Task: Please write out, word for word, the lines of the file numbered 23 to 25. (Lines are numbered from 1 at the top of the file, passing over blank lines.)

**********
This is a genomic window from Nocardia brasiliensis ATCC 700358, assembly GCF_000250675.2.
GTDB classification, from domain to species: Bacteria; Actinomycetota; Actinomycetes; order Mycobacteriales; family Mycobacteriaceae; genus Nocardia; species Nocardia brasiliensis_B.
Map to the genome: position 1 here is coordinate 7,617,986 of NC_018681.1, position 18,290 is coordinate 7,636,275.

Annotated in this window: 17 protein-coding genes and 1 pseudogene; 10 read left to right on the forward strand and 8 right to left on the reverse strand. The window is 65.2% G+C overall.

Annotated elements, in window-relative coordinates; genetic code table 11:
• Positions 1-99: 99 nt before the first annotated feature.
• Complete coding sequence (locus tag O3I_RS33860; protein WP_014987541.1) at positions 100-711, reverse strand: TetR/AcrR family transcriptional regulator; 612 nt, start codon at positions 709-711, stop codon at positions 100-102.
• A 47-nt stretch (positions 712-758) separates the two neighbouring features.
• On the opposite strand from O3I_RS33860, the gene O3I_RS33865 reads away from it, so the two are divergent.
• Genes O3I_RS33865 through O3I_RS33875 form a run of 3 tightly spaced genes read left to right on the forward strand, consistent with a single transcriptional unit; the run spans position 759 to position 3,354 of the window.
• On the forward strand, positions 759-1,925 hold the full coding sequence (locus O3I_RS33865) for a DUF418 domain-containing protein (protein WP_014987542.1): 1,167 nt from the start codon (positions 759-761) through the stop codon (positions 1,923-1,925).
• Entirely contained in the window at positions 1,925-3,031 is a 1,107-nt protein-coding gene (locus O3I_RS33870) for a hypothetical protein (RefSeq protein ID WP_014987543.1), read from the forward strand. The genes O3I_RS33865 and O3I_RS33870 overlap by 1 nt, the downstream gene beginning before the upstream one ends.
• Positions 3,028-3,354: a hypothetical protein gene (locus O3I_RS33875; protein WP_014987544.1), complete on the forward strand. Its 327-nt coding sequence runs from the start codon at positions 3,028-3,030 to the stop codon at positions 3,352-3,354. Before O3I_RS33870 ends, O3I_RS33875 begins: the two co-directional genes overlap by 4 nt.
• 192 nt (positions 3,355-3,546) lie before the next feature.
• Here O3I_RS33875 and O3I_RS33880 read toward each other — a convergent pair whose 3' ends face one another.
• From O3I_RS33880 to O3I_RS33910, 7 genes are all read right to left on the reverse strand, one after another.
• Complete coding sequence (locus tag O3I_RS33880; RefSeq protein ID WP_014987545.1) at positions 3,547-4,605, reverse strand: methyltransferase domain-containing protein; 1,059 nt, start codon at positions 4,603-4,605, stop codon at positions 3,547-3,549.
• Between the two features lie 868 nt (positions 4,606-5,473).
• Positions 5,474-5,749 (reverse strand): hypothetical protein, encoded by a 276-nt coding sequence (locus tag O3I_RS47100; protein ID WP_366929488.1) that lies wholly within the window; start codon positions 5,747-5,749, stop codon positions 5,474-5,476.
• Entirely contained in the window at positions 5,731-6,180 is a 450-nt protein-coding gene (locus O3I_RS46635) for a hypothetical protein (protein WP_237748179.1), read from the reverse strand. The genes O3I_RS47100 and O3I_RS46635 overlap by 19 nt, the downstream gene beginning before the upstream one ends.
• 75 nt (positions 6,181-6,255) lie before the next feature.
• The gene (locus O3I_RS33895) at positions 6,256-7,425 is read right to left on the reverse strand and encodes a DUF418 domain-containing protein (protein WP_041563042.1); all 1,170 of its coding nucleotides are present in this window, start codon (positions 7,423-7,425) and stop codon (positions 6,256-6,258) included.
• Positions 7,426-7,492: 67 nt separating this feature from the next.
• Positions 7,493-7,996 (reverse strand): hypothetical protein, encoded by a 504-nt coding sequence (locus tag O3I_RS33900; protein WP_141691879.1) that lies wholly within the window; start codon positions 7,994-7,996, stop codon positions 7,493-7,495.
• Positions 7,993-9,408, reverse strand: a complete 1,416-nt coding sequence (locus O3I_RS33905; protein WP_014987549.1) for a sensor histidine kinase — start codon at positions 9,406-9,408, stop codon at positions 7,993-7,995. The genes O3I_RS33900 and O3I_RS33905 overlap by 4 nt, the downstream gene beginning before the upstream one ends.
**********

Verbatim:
• Positions 7,426-7,492: 67 nt separating this feature from the next.
• Positions 7,493-7,996 (reverse strand): hypothetical protein, encoded by a 504-nt coding sequence (locus tag O3I_RS33900; protein WP_141691879.1) that lies wholly within the window; start codon positions 7,994-7,996, stop codon positions 7,493-7,495.
• Positions 7,993-9,408, reverse strand: a complete 1,416-nt coding sequence (locus O3I_RS33905; protein WP_014987549.1) for a sensor histidine kinase — start codon at positions 9,406-9,408, stop codon at positions 7,993-7,995. The genes O3I_RS33900 and O3I_RS33905 overlap by 4 nt, the downstream gene beginning before the upstream one ends.